Road to Bali


George and Harold, American song-and dance-men performing in Melbourne, Australia, have to leave in a hurry to avoid various marriage proposals. They end up in Darwin, where they take jobs as pearl divers for a prince. They are taken by boat to an idyllic island on the way to Bali, (the location is unclear, but possibly in the Maluku Islands). They vie with each other for the favours of exotic (and half-Scottish) Princess Lala, a cousin of the Prince. The hazardous dive produces a chest of priceless jewels, which the prince plans to claim as his own.

After escaping from the prince and his henchmen, the three are shipwrecked and washed up on another island. Lala is now in love with both of the boys and can’t decide which to choose. Following further romantic complications, the boys participate in a traditional marriage ceremony, both thinking they’re marrying Lala. In fact, she’s being unwillingly married to the already much-married King while they end up married to each other.

Displeased with two men being married to each other, the volcano god initiates a massive eruption. After escaping it, the three end up on yet another beach where Lala chooses George over Harold. Undaunted, Harold conjures up Jane Russell from a basket by playing a flute and thinks that he’s going to get her, but she too rejects Harold, and George walks off with both Jane and Lala. Harold is left alone on the beach, demanding that the film shouldn’t finish and asking the audience to stick around to see what’s going to happen.


It is rather strange that I’m beginning a franchise with the final film, but seeing as how I’m undecided about watching the others, it won’t make that much of a difference in the long run. Those  familiar with Family Guy may notice that once or twice a season, Brian and Stewie will go on an adventure somewhere. These are based on films such as Road to Bali and its predecessors.

What is this about?

The sixth and final Road movie (and the only one in color) that Bing Crosby and Bob Hope made for Paramount finds the boys acting as scuba divers in the South Pacific. It’s not long before the pair winds up on a tropical island with — who else? — Dorothy Lamour, a princess with treasure troubles.

What did I like?

Put them together. Bing Crosby and Bob Hope were stellar performers on their own, but together these guys were comic gold. They also must have been a financial success too, or else the studio would not have made six of these films. Crosby has comedic acting chops and that velvety smooth baritone voice of his, while Hope was, and still is, a god of comedy, with a decent enough singing voice to carry a tune. Truthfully, his voice may not have been that bad, but compared to Crosby, well, that’s like taking some pee-wee football player and have him do the whole tryout process with the college boys at NFL pro days.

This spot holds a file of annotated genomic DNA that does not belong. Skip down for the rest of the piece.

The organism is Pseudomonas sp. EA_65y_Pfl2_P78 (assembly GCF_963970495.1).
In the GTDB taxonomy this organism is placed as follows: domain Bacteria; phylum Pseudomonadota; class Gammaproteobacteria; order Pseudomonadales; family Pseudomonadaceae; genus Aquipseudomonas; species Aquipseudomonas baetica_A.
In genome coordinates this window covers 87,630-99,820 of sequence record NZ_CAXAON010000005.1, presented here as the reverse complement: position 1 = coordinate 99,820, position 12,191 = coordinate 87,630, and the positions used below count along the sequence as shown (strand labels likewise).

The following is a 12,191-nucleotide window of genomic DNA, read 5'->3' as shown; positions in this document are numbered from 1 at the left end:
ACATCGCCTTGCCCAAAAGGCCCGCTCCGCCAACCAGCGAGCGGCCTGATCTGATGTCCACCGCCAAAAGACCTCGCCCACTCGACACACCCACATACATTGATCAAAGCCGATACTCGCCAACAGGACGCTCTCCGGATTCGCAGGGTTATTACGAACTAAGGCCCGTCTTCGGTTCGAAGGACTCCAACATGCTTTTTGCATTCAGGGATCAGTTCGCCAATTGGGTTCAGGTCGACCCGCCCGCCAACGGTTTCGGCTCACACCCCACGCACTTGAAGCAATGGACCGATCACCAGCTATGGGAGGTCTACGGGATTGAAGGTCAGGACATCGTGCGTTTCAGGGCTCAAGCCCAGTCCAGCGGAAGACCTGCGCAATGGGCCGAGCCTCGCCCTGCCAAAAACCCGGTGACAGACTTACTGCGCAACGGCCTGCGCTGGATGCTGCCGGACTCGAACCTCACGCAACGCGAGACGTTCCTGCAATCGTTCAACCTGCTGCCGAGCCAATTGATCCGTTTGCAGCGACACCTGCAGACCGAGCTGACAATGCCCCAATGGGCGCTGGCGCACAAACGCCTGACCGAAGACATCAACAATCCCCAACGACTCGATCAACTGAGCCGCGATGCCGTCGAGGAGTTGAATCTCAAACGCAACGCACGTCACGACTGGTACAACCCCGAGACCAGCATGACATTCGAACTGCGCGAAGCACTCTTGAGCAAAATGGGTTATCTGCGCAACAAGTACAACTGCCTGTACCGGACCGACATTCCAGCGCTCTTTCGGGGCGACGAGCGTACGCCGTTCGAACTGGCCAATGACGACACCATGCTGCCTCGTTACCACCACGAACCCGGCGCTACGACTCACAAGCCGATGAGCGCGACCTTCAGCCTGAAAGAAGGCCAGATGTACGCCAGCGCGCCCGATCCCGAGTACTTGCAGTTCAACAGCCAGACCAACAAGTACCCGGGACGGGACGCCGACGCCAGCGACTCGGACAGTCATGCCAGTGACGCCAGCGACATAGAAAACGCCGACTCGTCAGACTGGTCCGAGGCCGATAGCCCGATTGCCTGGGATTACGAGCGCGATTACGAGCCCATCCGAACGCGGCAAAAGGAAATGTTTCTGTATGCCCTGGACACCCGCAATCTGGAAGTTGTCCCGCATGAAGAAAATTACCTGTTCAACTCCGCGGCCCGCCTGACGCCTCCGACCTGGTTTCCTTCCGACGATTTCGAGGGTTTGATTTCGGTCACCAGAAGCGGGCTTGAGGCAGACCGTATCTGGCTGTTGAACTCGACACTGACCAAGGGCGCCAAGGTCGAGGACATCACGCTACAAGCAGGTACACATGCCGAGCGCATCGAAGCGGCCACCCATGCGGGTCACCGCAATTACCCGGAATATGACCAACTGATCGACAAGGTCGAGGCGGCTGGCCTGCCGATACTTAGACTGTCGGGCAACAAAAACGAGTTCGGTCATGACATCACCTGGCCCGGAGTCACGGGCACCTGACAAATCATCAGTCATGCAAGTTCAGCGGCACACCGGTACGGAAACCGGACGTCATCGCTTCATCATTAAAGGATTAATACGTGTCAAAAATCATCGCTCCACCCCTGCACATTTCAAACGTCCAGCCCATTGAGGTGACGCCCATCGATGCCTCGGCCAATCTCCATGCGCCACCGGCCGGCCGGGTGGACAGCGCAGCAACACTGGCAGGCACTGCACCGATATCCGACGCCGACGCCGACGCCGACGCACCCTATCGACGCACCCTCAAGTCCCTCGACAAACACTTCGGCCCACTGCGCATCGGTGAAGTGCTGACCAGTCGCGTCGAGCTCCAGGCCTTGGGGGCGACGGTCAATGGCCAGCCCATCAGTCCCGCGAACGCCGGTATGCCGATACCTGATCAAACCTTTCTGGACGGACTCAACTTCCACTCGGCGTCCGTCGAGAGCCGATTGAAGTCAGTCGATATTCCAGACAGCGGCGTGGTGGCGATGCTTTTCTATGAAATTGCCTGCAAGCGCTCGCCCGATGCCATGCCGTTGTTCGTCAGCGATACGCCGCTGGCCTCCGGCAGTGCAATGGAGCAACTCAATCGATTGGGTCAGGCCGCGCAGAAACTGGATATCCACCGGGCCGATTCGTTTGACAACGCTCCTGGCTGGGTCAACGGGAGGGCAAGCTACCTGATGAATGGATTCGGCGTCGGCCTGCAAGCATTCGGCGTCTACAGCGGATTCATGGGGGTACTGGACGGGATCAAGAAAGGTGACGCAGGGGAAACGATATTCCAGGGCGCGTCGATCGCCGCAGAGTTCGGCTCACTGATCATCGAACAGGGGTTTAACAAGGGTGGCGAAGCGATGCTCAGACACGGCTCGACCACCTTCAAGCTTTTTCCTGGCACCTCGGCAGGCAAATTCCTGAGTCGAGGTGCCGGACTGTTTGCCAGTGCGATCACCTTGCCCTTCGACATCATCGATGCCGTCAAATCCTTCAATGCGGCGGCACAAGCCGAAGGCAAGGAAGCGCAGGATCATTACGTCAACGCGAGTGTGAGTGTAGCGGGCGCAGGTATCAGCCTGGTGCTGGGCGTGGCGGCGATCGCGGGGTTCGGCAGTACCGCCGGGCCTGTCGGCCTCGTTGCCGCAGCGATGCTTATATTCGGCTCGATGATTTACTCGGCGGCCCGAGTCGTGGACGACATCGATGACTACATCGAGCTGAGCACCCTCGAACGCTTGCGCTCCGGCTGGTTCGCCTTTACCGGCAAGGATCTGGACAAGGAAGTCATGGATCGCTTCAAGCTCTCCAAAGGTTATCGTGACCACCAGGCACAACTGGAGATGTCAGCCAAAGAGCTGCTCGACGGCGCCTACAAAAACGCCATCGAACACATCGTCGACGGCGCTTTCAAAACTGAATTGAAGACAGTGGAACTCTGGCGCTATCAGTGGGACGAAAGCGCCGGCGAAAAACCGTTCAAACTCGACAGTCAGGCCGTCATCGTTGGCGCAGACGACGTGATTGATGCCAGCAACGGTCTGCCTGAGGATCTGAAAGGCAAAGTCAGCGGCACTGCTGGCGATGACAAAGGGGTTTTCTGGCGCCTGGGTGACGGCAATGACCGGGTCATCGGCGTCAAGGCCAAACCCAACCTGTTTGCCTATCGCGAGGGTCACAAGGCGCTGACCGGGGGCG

Cameos. There are a number of cameos that should be noted, but none take away from the film’s proceedings. As a matter of fact, Humphrey Bogart’s cameo is nothing more than footage from The African Queen. Maybe someone should think about bringing back the gag cameo idea, that is if celebrities don’t think they need to be paid those exorbitant fees for maybe 10 seconds of screentime.

Self-aware. In one scene, a branch that Hope and Crosby are leaning on falls down into the river, at which point Bing says, “shouldn’t we be falling” and Hope follows it up by saying, “[sic] the studio can’t afford to let anything happen to us.” This is the mentality prevalent throughout most of the picture, all the way to the last scene before the credits roll.

What didn’t I like?

Volcano. In the 60s, it seems like anytime Americans were on the island, then they were automatically sacrifices for the volcano deity. This was made in 1952, so that wasn’t common, but I have to wonder, especially since it uses stock volcano footage, if this was one of the first to get the ball rolling with that device. Personally, I didn’t really see the need for the volcano god. It served no real purpose in moving the story forward.

Color. I’m not sure if it was the quality of Netflix streaming, my TV, or what have you, but the color seemed a bit off. It was like a new shirt that has been washed so much that the color is still intact, but when you see something the exact same color, you can tell it isn’t as brilliant as it once was. Now, the reason for this weird coloring could be something related to technology of the time, but I’m not sure.

Road to Bali is a film that Netflix has been trying to get me to watch everytime I log on. It is always one of the first things that pops up, so finally I caved in. Was it worth it, or should I have gone with another flick? Well, I enjoyed it, but I doubt that I will remember what it was about in t-minus 15 minutes. That is not to say that is wasn’t good, just nothing special. Truthfully, other than the cameos, there is nothing here that will catch your attention. As much as I would love to say you have to see this, I think it is better if you just skip it.

3 1/2 out of 5 stars


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